Progressivism A Very Short Introduction

Author: Walter Nugent
Editor: Oxford University Press
ISBN: 0199746559
Size: 10,56 MB
Format: PDF, ePub
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After decades of conservative dominance, the election of Barack Obama may signal the beginning of a new progressive era. But what exactly is progressivism? What role has it played in the political, social, and economic history of America? This very timely Very Short Introduction offers an engaging overview of progressivism in America--its origins, guiding principles, major leaders and major accomplishments. A many-sided reform movement that lasted from the late 1890s until the early 1920s, progressivism emerged as a response to the excesses of the Gilded Age, an era that plunged working Americans into poverty while a new class of ostentatious millionaires built huge mansions and flaunted their wealth. As capitalism ran unchecked and more and more economic power was concentrated in fewer and fewer hands, a sense of social crisis was pervasive. Progressive national leaders like William Jennings Bryan, Theodore Roosevelt, Robert M. La Follette, and Woodrow Wilson, as well as muckraking journalists like Lincoln Steffens and Ida Tarbell, and social workers like Jane Addams and Lillian Wald answered the growing call for change. They fought for worker's compensation, child labor laws, minimum wage and maximum hours legislation; they enacted anti-trust laws, improved living conditions in urban slums, instituted the graduated income tax, won women the right to vote, and laid the groundwork for Roosevelt's New Deal. Nugent shows that the progressives--with the glaring exception of race relations--shared a common conviction that society should be fair to all its members and that governments had a responsibility to see that fairness prevailed. Offering a succinct history of the broad reform movement that upset a stagnant conservative orthodoxy, this Very Short Introduction reveals many parallels, even lessons, highly appropriate to our own time. About the Series: Combining authority with wit, accessibility, and style, Very Short Introductions offer an introduction to some of life's most interesting topics. Written by experts for the newcomer, they demonstrate the finest contemporary thinking about the central problems and issues in hundreds of key topics, from philosophy to Freud, quantum theory to Islam.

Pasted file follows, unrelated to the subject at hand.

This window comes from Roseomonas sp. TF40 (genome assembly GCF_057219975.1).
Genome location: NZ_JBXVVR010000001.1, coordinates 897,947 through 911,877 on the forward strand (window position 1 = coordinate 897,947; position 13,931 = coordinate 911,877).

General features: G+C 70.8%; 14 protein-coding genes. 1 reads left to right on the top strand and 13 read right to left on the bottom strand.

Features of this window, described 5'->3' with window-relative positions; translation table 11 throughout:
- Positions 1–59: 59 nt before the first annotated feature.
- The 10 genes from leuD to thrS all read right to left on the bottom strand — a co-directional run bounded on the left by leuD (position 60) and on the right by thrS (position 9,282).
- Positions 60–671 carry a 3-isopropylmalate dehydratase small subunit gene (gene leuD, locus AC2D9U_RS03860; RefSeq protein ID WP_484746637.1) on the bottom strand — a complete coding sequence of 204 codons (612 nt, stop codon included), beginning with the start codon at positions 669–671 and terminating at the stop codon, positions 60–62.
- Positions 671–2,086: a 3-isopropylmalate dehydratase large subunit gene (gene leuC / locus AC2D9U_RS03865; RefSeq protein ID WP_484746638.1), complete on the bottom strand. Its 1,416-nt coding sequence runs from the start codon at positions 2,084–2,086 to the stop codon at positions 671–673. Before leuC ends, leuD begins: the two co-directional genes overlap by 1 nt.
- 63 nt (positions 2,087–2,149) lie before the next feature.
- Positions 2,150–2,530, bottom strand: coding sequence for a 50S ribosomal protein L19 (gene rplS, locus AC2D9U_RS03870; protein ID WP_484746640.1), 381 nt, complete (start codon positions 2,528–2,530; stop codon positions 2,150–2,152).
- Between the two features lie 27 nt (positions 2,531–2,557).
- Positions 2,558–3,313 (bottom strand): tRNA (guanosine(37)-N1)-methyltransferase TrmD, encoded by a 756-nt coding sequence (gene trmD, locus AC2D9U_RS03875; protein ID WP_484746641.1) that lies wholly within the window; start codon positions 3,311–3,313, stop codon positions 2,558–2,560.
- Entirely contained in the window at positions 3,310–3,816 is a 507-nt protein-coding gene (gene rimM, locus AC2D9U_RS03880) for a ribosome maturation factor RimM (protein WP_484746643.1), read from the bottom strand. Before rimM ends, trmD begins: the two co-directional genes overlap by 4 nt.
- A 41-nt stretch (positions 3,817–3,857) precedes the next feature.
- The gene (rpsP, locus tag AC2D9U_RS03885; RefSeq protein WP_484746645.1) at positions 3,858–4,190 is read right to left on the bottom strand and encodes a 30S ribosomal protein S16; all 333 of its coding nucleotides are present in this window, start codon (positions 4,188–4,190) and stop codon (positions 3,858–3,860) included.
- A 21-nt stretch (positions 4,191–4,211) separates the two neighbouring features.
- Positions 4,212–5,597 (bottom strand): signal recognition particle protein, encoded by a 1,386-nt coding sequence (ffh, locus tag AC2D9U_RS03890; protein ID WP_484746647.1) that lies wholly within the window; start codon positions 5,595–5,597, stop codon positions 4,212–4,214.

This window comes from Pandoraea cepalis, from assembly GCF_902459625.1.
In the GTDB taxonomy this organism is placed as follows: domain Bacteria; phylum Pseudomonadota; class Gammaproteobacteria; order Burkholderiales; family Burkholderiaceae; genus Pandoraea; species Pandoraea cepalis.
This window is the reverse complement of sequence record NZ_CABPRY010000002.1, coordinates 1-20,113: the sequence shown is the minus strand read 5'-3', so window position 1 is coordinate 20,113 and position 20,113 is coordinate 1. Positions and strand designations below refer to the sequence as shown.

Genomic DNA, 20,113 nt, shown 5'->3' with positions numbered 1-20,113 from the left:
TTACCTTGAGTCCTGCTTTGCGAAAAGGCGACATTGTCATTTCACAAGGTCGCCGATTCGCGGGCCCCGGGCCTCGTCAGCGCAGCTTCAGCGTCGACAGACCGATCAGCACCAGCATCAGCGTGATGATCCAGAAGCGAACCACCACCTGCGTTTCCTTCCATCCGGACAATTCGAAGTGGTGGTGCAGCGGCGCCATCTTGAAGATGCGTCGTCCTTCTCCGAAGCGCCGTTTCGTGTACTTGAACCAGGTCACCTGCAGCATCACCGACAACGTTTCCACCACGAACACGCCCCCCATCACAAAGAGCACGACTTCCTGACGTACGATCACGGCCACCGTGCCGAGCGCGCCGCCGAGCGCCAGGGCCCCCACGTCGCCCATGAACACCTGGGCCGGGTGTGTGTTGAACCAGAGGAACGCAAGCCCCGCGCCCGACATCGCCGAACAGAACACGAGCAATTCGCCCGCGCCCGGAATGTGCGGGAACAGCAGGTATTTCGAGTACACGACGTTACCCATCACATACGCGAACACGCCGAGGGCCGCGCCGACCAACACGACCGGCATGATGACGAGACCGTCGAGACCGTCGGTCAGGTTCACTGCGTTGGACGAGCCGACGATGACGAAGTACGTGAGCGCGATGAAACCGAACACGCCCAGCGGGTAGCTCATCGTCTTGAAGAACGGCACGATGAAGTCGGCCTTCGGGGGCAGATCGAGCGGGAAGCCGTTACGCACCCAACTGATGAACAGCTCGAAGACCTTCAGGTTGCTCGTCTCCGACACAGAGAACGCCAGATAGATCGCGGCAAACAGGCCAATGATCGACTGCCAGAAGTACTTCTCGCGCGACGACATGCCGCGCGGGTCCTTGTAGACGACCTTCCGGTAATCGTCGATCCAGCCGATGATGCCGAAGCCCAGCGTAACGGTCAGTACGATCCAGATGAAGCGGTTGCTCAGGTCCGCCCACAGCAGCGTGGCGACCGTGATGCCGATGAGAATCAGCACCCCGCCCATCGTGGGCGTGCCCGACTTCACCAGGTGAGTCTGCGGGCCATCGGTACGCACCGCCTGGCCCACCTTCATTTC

The Future Of American Progressivism

Author: Roberto M. Unger
Editor: Beacon Press
ISBN: 9780807043271
Size: 10,57 MB
Format: PDF, Kindle
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Unless Americans prove themselves willing to be as open-minded about the institutional arrangements of the country as they have been about almost everything else, they will continue to find their hopes frustrated. It is not enough to rebel against the lack of justice unless we also rebel against the lack of imagination. Roberto Mangabeira Unger and Cornel West argue that the path to progressive reform goes through reorganization of our economic and political instutitions; tax and spending are not enough. Breaking with the conventional ideas of American progressive politics, they show how we can stimulate economic growth and guarantee a minimum of resources for all citizens.